If third and fourth order filtering were not present, modulation of the VCO output may be significant even though the feedback signal applied to the phase detector 15 may track the input frequency and phase within the desired tolerance, because the VCO effectively multiplies any phase error by a factor of 2N. Such variation in the output of the VCO would prevent the M sectors from being equally time spaced. The judicious choice of the additional time constants provided by the third and fourth order filters of known bandwidth significantly reduce the modulation of the VCO output frequency to improve the PLL operation with deteriorating or unstabilizing the loop. Consequently, when counted down by a programmable sector counter (count-down circuit) 24, the resulting output of that counter has a period equal to the designed time space of the M equally time spaced sectors.
In order that the beginning of the first sector will always start at the same place, an additional slot 25, called an index slot, is provided at the center between two consecutive slots of the slotted disc 11. An index detector circuit 26 detects the pulse produced by this index slot from among all other pulses from the slot sensor 13. An alternative arrangement for producing a single index pulse once for each disc file revolution is to provide a single slot or hole at a different radius of the same slotted disc, or on a separate disc, and a separate magnetic or photoelectric sensor. In either case, the electronically generated sector pulses from the counter 24 are synchronized with the index pulse such that the first sector pulse is identified and would occur at the same physical point on the disc during each revolution within the tolerances allowed. The index pulse thus produced resets the sector counter 24 during each slotted disc revolution.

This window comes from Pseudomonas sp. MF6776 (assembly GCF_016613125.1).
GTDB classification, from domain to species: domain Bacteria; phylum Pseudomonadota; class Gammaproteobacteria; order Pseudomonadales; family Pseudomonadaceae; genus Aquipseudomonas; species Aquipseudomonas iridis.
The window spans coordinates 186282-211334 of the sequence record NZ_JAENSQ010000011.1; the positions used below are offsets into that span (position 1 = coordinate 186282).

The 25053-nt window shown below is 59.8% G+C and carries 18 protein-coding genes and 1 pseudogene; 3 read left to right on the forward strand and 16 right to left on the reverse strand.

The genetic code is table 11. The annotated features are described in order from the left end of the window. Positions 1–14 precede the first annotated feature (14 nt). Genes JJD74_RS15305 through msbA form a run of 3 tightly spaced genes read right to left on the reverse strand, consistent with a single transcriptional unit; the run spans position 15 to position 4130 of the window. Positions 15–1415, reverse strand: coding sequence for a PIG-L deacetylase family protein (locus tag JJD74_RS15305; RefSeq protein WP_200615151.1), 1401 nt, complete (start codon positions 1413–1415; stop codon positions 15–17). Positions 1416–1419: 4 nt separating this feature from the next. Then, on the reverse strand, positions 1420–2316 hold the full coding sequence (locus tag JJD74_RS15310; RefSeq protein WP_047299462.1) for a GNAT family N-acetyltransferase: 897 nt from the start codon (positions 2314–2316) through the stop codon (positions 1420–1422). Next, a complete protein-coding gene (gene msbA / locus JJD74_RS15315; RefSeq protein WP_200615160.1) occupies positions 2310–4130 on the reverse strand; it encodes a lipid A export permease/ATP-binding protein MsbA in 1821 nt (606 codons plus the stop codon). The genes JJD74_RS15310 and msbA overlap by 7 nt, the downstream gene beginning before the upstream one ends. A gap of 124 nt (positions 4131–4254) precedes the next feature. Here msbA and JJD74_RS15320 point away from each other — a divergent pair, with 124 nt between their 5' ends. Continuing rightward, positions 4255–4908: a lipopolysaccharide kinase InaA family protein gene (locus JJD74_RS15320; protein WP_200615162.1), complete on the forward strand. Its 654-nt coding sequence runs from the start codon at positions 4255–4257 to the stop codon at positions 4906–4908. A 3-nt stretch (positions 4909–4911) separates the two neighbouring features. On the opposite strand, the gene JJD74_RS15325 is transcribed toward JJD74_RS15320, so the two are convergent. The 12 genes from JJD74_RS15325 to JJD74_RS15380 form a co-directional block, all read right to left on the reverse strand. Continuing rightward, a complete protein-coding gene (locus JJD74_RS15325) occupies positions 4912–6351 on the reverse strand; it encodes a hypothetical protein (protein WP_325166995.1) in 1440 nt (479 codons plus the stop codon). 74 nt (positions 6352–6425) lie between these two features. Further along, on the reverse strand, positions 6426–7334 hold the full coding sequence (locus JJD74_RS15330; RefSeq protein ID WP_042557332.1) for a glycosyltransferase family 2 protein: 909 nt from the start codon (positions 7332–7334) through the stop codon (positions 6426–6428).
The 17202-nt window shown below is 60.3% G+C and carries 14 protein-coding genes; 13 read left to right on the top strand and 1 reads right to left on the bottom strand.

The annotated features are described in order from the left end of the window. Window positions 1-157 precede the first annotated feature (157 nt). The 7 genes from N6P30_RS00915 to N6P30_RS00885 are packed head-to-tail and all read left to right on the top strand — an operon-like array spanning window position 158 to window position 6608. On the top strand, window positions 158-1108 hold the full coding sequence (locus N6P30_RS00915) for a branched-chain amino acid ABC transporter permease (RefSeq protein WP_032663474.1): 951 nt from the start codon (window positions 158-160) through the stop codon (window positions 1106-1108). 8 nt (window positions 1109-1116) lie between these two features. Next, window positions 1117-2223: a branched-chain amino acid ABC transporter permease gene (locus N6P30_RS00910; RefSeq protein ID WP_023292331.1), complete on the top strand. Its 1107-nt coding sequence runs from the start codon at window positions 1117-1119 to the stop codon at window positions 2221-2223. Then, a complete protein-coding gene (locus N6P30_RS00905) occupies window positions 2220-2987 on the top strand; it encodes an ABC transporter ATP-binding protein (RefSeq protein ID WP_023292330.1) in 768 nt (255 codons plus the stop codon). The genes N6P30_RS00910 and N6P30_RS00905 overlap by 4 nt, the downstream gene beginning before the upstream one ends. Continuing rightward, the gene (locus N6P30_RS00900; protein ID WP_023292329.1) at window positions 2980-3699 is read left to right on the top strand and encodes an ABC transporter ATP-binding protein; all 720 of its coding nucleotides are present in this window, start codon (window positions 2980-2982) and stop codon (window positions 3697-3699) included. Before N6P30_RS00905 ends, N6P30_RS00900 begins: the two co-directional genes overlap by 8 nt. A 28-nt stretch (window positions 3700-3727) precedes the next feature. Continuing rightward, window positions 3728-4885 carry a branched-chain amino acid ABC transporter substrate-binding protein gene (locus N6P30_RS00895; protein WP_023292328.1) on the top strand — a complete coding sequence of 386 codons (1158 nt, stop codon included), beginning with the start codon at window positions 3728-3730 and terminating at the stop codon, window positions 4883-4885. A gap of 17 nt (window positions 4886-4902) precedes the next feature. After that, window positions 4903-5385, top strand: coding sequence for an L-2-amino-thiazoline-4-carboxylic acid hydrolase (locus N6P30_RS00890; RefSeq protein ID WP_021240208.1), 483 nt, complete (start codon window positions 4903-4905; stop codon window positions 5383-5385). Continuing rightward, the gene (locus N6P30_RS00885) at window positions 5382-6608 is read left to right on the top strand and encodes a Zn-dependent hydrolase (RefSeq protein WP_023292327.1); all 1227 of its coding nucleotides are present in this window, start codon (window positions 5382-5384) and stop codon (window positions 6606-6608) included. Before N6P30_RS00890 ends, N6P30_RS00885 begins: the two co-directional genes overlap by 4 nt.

The integer K by which the counter 24, is programmed to divide is determined from the equation ##EQU1## The numbers K and N, both integers, are selected to permit dividing one revolution into a whole number, M of sectors. This is predetermined, starting with a known frequency f, and programmed by the proper selection of N and K. In practice, the integer N is selected and designed into the PLL of the disc file system designed to run at a known RPM, but the factor K is not selected until the disc file system is dedicated to a particular data processing system. The factor K is then programmed, either in a reprogrammable way, as by plug board programming arrays, or in an unalterable way by substitution or alteration of the counter circuit boards. In either case, there is a tremendous advantage in having a disc file system with electronically timed sectors that can be programmed to fit the needs of a data processing system once the disc file system is dedicated to the particular data processing system. One basic design of the electronic sectoring system will then easily satisfy the needs of many different applications for the disc file system.
Although a particular embodiment of the invention has been described and illustrated herein, it is recognized that modifications and variations may readily occur to those skilled in the art. It is therefore intended that the claims be interpreted to cover such modifications and variations.
|Cited Patent||Filing date||Publication date||Applicant||Title|
|US3412385 *||Nov 12, 1964||Nov 19, 1968||Scient Data Systems Inc||Magnetic tape transducing control system|
|US3778793 *||Sep 11, 1972||Dec 11, 1973||Hitachi Ltd||Clocking system for magnetic memory|
|US3789379 *||Feb 23, 1973||Jan 29, 1974||Honeywell Inc||Compensation of reproduced signal by measuring a deviation of recorded reference signal|
|Citing Patent||Filing date||Publication date||Applicant||Title|
|US6326757 *||Mar 17, 2000||Dec 4, 2001||Aisin Seiki Kabushiki Kaisha||Rotational pulse generating circuit for commutator DC motors|
|U.S. Classification||360/51, 331/25, 331/17|
|Sep 3, 1985||AS||Assignment|
Owner name: PERTEC PERIPHERALS CORPORATION 9600 IRONDALE AVE.
Free format text: ASSIGNMENT OF ASSIGNORS INTEREST.;ASSIGNOR:PERTEC COMPUTER CORPORATION, INC., A DE CORP;REEL/FRAME:004455/0873
Effective date: 19850228